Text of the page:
By Brigitte Amiri, Senior Staff Attorney, Reproductive Freedom Project, and Alexa Kolbi-Molinas, Staff Attorney, Reproductive Freedom Project
Today is an historic day, no doubt. President Obama signed into law a bill repealing the discriminatory “don’t ask, don’t tell” policy. Now that that has been checked off the list, we need to remind his administration that there are lots of other things to address, including ensuring that hospitals provide emergency abortion care to pregnant women.
This issue came to the nation’s attention when a hospital in Phoenix, St. Joseph’s Hospital and Medical Center, provided a life-saving abortion to a young mother of four children who was dying from pulmonary hypertension and was 11 weeks pregnant. (We’ve previously blogged on this issue here and here.) Last week, the Bishop in Phoenix threatened to strip St. Joseph’s of its status as an official Catholic hospital unless St. Joseph’s agreed to sign a written pledge that it would not perform another life-saving abortion. The diocese made good on that threat yesterday, and stripped St. Joseph’s of its endorsement after the hospital defended its actions. As Amie Newman of Rewire discussed last night, St. Joseph’s refused to agree to allow their patients to die. The hospital said, “Morally, ethically, and legally we simply cannot stand by and let someone die whose life we might be able to save.”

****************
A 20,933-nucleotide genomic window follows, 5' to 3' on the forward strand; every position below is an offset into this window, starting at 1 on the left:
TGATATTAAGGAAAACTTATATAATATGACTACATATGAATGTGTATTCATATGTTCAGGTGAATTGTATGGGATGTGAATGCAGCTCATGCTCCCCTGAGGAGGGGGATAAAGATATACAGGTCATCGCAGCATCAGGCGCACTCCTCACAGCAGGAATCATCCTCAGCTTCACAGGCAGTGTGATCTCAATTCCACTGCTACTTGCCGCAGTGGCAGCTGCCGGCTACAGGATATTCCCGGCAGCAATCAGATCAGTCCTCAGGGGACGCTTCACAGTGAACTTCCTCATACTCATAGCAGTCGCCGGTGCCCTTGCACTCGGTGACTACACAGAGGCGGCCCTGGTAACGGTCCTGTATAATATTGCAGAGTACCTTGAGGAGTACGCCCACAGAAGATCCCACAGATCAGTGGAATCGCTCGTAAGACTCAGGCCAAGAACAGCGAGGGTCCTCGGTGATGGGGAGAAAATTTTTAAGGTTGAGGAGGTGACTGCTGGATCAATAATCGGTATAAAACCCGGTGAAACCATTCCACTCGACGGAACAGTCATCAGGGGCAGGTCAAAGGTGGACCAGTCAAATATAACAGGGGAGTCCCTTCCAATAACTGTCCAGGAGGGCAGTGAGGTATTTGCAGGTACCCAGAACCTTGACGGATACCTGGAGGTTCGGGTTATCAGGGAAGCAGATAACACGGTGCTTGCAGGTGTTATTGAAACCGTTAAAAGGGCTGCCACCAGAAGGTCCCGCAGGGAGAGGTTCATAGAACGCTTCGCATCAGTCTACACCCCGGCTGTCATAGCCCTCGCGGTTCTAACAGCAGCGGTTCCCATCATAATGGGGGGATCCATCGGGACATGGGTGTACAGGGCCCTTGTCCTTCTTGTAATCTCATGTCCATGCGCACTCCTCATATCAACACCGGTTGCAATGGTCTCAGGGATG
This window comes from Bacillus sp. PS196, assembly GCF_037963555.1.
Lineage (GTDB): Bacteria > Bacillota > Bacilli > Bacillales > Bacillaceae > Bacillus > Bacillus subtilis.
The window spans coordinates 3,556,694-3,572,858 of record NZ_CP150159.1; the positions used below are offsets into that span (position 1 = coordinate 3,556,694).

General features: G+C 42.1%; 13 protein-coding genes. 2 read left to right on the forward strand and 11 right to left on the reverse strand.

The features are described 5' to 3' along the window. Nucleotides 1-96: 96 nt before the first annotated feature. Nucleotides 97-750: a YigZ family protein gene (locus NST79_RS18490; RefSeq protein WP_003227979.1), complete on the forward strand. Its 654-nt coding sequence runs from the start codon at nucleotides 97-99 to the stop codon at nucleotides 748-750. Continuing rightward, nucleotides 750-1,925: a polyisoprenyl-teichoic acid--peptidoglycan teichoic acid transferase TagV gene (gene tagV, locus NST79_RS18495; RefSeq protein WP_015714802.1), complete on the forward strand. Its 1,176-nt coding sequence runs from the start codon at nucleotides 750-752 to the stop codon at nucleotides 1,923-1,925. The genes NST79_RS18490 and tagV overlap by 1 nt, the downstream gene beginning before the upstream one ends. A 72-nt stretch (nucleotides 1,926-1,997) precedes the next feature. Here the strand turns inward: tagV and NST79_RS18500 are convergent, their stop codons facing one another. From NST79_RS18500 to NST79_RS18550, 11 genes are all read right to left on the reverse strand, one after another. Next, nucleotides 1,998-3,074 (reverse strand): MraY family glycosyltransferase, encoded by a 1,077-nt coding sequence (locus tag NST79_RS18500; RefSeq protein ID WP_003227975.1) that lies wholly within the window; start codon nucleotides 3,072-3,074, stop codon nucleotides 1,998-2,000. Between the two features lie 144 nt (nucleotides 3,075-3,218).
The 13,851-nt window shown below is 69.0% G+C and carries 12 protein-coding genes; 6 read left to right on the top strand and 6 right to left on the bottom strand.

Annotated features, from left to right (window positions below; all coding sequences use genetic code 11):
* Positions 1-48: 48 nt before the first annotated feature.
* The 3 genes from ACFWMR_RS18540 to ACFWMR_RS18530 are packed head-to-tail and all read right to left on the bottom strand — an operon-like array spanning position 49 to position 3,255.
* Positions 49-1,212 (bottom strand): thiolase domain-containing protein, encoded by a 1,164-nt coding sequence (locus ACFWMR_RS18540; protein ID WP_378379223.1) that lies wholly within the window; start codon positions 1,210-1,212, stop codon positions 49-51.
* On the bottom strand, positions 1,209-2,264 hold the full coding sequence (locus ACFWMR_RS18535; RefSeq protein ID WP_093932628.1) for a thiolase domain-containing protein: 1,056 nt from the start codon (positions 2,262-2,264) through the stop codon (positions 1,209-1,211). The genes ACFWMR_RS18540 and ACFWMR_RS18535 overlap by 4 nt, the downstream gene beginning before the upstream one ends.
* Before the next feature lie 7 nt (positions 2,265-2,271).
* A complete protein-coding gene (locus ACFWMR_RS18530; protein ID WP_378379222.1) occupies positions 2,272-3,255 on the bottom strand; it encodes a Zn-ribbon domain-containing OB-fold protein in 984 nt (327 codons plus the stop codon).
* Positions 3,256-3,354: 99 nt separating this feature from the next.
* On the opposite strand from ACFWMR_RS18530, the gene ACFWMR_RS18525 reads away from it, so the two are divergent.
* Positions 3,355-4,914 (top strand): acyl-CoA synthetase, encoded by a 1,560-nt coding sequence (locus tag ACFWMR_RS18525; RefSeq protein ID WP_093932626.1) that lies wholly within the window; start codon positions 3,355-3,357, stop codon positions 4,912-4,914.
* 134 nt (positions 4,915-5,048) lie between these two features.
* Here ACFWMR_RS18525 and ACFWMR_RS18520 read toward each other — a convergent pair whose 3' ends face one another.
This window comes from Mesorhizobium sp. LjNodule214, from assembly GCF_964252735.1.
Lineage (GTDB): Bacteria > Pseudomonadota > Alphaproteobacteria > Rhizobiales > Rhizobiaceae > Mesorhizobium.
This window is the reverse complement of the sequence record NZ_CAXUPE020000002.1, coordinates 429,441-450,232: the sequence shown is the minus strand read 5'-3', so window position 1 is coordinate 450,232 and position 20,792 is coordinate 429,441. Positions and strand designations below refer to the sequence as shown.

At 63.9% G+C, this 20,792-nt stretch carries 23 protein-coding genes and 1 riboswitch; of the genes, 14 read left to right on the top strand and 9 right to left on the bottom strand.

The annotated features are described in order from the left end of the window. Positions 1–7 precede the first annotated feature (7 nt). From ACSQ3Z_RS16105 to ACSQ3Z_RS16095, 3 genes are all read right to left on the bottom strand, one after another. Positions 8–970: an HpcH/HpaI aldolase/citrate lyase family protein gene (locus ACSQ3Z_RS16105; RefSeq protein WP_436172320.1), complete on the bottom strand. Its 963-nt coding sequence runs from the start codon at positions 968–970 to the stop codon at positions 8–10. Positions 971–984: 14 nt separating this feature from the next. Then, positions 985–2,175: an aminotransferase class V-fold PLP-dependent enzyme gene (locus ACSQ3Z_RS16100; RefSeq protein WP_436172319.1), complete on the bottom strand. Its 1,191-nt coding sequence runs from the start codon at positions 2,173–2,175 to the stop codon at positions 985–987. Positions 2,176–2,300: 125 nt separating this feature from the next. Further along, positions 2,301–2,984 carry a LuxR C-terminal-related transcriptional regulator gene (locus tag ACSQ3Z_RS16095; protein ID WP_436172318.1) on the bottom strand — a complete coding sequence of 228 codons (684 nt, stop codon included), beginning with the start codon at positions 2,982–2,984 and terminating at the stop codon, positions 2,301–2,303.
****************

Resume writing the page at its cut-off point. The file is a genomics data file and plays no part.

St. Joseph’s did the right thing by standing up for women’s health. But the Phoenix bishop’s actions send a chilling message to other Catholic hospitals in the country: if they save women’s lives by providing emergency abortion care, there will be consequences. This could have a profound impact on women’s health care throughout the country, especially given that the United States Conference of Catholic Bishops also recently reaffirmed that even life-saving abortions cannot be performed in Catholic hospitals across the country.
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We know what happened at St. Joseph’s is not an isolated incident. Indeed, there are documented instances where doctors have felt their hands were tied by religious doctrine, and, as a result, could not provide appropriate health-saving abortion care. We all know that a pregnant woman can develop life-threatening conditions with no notice. A patient’s health should be a hospital’s first priority. It’s time for the Obama administration to make certain that no woman should be afraid that if she walks into a hospital she will be denied emergency abortion care simply because of the hospital’s affiliation.
Today, the ACLU sent a letter to the Obama administration asking them where things stand on this issue. This follows a letter we sent back in July 2010, to which we have yet to receive a meaningful response. Many of you have also asked them to look into the issue too, and we are asking you to do so again.
Let’s hope the administration checks standing up for women’s health off its to-do list soon.